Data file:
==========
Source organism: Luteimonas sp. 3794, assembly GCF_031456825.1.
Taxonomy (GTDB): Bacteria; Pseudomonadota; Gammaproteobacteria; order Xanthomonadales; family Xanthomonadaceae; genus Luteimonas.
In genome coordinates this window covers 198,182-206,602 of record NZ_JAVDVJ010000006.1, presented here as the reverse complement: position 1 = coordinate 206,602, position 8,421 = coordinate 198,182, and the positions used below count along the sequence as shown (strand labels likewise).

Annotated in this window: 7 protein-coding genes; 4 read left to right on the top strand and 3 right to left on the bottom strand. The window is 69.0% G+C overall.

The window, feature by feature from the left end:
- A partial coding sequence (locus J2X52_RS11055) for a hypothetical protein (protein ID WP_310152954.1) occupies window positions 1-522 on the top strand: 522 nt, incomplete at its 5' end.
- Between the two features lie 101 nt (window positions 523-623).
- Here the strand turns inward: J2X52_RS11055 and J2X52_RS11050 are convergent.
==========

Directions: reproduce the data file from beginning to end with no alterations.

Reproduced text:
Source organism: Luteimonas sp. 3794, assembly GCF_031456825.1.
Taxonomy (GTDB): Bacteria; Pseudomonadota; Gammaproteobacteria; order Xanthomonadales; family Xanthomonadaceae; genus Luteimonas.
In genome coordinates this window covers 198,182-206,602 of record NZ_JAVDVJ010000006.1, presented here as the reverse complement: position 1 = coordinate 206,602, position 8,421 = coordinate 198,182, and the positions used below count along the sequence as shown (strand labels likewise).

Annotated in this window: 7 protein-coding genes; 4 read left to right on the top strand and 3 right to left on the bottom strand. The window is 69.0% G+C overall.

The window, feature by feature from the left end:
- A partial coding sequence (locus J2X52_RS11055) for a hypothetical protein (protein ID WP_310152954.1) occupies window positions 1-522 on the top strand: 522 nt, incomplete at its 5' end.
- Between the two features lie 101 nt (window positions 523-623).
- Here the strand turns inward: J2X52_RS11055 and J2X52_RS11050 are convergent.